softhsm2-util(1) support tool for libsofthsm2


softhsm2-util --show-slots

softhsm2-util --init-token --slot number --label text \
        [--so-pin PIN --pin PIN]

softhsm2-util --import path [--file-pin PIN] --slot number \
        [--pin PIN --no-public-key] --label text --id hex


softhsm2-util is a support tool mainly for libsofthsm2. It can also be used with other PKCS#11 libraries by using the option --module

Read the sections below to get more information on the libsofthsm2 and PKCS#11. Most applications assumes that the token they want to use is already initialized. It is then up to the user to initialize the PKCS#11 token. This is done by using the PKCS#11 interface, but instead of writing your own tool you can use the softhsm2-util tool.

Keys are usually created directly in the token, but the user may want to use an existing key pair. Keys can be imported to a token by using the PKCS#11 interface, but this tool can also be used if the user has the key pair in a PKCS#8 file. If you need to convert keys from BIND .private-key format over to PKCS#8, one can use softhsm2-keyconv.

The libary libsofthsm2, known as SoftHSM, provides cryptographic functionality by using the PKCS#11 API. It was developed as a part of the OpenDNSSEC project, thus designed to meet the requirements of OpenDNSSEC, but can also work together with other software that want to use the functionality of the PKCS#11 API.

SoftHSM is a software implementation of a generic cryptographic device with a PKCS#11 interface. These devices are often called tokens. Read in the manual softhsm2.conf(5) on how to create these tokens and how they are added to a slot in SoftHSM.

The PKCS#11 API can be used to handle and store cryptographic keys. This interface specifies how to communicate with cryptographic devices such as HSMs (Hardware Security Modules) and smart cards. The purpose of these devices is, among others, to generate cryptographic keys and sign information without revealing private-key material to the outside world. They are often designed to perform well on these specific tasks compared to ordinary processes in a normal computer.


--help, -h
Show the help information.
--import path
Import a key pair from the given path. The file must be in PKCS#8-format.
Use with --file-pin, --slot, --pin, --no-public-key, --label, and --id.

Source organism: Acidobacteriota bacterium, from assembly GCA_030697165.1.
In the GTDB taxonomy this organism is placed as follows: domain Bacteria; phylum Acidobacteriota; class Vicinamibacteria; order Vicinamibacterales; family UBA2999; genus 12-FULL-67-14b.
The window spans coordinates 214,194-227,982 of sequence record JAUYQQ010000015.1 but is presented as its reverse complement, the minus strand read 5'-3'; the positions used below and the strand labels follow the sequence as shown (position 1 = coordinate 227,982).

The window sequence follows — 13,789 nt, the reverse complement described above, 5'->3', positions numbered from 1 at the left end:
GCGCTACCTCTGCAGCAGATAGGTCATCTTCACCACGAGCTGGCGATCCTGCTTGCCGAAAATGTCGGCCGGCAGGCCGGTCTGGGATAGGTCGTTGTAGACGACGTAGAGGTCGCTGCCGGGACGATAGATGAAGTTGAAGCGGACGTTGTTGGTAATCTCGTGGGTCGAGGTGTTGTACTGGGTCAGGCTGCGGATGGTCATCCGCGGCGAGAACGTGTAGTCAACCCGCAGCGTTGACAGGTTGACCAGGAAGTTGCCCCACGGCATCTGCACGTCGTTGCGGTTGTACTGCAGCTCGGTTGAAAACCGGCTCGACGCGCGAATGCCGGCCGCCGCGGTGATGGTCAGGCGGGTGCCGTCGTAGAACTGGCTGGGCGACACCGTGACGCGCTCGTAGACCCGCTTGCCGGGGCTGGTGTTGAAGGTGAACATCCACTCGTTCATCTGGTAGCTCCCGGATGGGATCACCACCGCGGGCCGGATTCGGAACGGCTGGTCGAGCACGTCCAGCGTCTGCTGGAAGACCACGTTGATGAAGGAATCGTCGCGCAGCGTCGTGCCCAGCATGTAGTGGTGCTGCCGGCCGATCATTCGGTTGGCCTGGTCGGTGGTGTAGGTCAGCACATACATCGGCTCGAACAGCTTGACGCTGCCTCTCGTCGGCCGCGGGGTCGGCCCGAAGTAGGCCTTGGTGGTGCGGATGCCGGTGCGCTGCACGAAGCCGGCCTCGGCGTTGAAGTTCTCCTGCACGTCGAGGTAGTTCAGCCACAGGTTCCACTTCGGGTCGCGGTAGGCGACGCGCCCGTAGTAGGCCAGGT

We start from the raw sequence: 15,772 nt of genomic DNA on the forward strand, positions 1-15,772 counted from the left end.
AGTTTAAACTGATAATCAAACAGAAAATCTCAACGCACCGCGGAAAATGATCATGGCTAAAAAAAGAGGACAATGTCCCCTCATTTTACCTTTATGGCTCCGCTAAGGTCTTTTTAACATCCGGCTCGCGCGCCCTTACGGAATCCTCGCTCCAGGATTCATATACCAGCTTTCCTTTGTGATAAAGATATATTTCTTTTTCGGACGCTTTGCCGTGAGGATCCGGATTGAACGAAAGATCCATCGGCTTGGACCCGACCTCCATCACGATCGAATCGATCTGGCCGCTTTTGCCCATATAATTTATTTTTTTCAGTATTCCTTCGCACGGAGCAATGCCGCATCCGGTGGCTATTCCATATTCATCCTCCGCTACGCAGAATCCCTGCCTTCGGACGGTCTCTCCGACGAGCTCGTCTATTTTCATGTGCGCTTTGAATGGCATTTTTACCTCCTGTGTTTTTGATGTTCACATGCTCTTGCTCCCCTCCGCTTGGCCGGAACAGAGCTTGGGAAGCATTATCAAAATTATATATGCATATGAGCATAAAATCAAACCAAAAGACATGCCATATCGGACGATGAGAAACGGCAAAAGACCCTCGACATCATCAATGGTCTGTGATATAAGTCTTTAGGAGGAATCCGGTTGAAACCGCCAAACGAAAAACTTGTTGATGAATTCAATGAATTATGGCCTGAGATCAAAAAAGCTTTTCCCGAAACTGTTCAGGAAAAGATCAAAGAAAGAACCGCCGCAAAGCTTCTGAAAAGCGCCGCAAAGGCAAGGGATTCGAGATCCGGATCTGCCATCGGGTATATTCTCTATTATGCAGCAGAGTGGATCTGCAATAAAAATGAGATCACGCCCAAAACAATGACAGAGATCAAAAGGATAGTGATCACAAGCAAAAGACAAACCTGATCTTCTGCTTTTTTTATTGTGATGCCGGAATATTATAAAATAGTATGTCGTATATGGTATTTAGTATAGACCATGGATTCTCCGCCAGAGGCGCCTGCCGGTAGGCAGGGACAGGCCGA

Initialize the token at a given slot. If the token is already initialized then this command will reinitialize it, thus erasing all the objects in the token. The matching Security Officer (SO) PIN must also be provided when doing reinitialization.
Use with --slot or --free, --label, --so-pin, and --pin.

Display all the available slots and their current status.
--version, -v
Show the version info.


--file-pin PIN
The PIN will be used to decrypt the PKCS#8 file. If not given then the PKCS#8 file is assumed to be unencrypted.
Use this option to override the warnings and force the given action.
Initialize the first free token.
--id hex
Choose an ID of the key pair. The ID is in hexadecimal with a variable length. Use with --force when importing a key pair if the ID already exists.
--label text
Defines the label of the object or the token.
--module path
Use another PKCS#11 library than SoftHSM.
Do not import the public key.
--pin PIN
The PIN for the normal user.
--slot number
The slot where the token is located.
--so-pin PIN
The PIN for the Security Officer (SO).


The token can be initialized using this command:

softhsm2-util --init-token --slot 1 --label "A token"

A key pair can be imported using the softhsm tool where you specify the path to the key file, slot number, label and ID of the new objects, and the user PIN. The file must be in PKCS#8 format.

softhsm2-util --import key1.pem --slot 1 --label "My key" \

       --id A1B2 --pin 123456
(Add, --file-pin PIN, if the key file is encrypted.)


Written by Rickard Bellgrim, Francis Dupont, René Post, and Roland van Rijswijk.